Le'chaim: Israel to reduce alcohol taxes ahead of the New Year

Head of Anti-Drug Authority slams ‘dangerous’ decision as "one we will be regretting for years."

September 8, 2015 17:40
2 minute read.

Beer. (photo credit: INGIMAGE)


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Israel was slated to reduce taxes on alcohol as of midnight on Tuesday after Finance Minister Moshe Kahlon signed a decree set to reduce the rates.

Following last week's cuts on Value Added Tax and corporate tax, the order on alcohol was set to decrease taxes imposed on beer by 46 percent and those levied on hard liquor by 21%.

According to the Israel Tax Authority, the ruling will reverse prior tax reforms implemented on beer in 2012 and on hard liquor in 2013.

Initial alcohol reforms passed in early 2010 were staggered over the course of several years to allow manufacturers time to plan their purchases.

"After the VAT and corporate tax deductions, we will be able to send Israeli citizens another message for the holiday," Kahlon said of the move. "We will continue to lower the cost of living in Israel and relieve the consumer whenever possible."

He added that the decision on alcohol tax was made as the previous tax cut did not yield anticipated changes.

After the order takes effect, tax rates for beer with an alcohol content of 3.8% or more will be set at NIS 2.33 per liter instead of the NIS 4.33 rate enacted in 2012. Sales tax were due to remain exempt on beer that contains less than 3.8% alcohol and is sold in a recyclable bottle.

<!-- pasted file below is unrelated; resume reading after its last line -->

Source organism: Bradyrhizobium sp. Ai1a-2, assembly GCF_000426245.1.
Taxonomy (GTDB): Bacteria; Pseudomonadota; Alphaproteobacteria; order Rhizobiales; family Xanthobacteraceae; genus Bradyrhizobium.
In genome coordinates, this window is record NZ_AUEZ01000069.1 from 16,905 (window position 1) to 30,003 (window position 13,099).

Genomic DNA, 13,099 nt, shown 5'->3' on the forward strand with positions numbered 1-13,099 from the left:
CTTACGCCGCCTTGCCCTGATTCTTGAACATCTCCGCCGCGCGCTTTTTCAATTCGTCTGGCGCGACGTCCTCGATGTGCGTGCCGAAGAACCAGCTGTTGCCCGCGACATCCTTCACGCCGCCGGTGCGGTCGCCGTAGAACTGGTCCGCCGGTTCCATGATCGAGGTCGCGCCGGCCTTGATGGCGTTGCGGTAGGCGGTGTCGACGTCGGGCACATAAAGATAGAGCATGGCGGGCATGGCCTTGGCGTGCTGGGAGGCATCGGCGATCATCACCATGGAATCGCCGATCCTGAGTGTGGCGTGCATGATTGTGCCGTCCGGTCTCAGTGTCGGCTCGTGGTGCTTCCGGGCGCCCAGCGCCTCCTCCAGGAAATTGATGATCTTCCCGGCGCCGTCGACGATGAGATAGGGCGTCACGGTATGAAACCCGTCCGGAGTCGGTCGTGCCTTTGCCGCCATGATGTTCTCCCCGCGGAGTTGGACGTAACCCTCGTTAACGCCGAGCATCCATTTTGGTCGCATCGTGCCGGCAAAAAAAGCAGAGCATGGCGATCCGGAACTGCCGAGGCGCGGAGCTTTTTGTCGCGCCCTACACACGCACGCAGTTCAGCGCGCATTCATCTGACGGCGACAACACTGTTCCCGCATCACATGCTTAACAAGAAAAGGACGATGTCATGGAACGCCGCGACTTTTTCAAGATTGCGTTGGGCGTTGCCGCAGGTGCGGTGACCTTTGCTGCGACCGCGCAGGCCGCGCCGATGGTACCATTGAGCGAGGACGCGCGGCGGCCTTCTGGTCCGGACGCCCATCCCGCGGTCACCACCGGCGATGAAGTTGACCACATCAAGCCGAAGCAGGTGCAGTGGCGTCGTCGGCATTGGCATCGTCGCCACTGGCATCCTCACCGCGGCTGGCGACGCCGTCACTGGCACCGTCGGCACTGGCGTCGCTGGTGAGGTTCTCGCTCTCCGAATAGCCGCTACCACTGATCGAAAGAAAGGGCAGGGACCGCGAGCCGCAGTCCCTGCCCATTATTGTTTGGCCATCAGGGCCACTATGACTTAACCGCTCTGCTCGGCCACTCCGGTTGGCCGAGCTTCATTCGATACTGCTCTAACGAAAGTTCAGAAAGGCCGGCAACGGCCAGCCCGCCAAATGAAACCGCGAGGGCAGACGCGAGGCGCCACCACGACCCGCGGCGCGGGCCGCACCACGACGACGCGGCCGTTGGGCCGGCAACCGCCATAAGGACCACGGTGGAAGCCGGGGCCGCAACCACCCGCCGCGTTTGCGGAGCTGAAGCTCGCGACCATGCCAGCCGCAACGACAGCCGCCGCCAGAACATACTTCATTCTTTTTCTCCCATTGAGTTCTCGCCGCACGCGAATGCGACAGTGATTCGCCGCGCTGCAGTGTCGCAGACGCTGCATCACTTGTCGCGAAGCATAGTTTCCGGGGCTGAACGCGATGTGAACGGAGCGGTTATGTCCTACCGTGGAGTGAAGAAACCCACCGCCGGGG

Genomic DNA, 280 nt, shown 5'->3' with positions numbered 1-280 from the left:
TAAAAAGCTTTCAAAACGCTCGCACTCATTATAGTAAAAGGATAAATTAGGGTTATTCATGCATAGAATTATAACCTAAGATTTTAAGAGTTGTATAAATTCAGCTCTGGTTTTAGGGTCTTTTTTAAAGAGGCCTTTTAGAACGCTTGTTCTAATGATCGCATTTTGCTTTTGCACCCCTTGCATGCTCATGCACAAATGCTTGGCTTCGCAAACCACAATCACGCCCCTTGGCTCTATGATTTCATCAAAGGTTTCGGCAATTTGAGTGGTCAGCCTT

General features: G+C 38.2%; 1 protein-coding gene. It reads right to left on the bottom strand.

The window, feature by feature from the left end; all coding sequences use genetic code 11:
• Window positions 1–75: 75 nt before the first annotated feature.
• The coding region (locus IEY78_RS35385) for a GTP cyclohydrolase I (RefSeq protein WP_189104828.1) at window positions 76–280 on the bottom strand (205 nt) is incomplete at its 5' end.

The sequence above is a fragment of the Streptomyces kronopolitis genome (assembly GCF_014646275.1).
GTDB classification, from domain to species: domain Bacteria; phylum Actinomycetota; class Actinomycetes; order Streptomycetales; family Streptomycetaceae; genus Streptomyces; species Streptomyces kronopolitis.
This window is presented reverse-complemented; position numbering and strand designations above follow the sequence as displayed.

The rates set to take effect revert back to tax rates similar to those before a 2012 hike, which aimed to increase government revenue and deter alcohol consumption.

Despite doubling tax rate on beer in 2012, the increase hardly affected consumption levels, said the Tax Authority in light of an examination of sales in 2013-2015.

"Essentially, this means the imposition of taxes in 2012 fell almost entirely on consumers without any real benefit regarding a reduction of harmful drinking," the authority said in a statement.

Meanwhile, the order signed by the finance minister ruled that sales tax on alcoholic beverages would decrease from NIS 106.9 per liter to NIS 85 per liter.

While the cuts were expected to cause a loss of some NIS 250 million in state tax revenue, the Tax Authority said the move would likely balance out fiscally due to increased enforcement planned to target counterfeiting and smuggling of alcohol.

The National Authority against controlled substances  has come out against the decision, made by Finance Minister Moshe Kahlon, to lower taxes levied on alcohol.

Attorney Eitan Gorni, the de facto chairman of the authority, attacked the change in policy, labeling it as dangerous.

"The decision of the Finance Minister regarding the lowering of taxes is something we will be regretting for years," Gorni said.

"We are talking about a decision that contradicts global trends which show that higher taxes on alcoholic beverages are an integral part in the fight against alcoholism, as well as the social and economic damages that it brings."

Niv Elis contributed to this report. 

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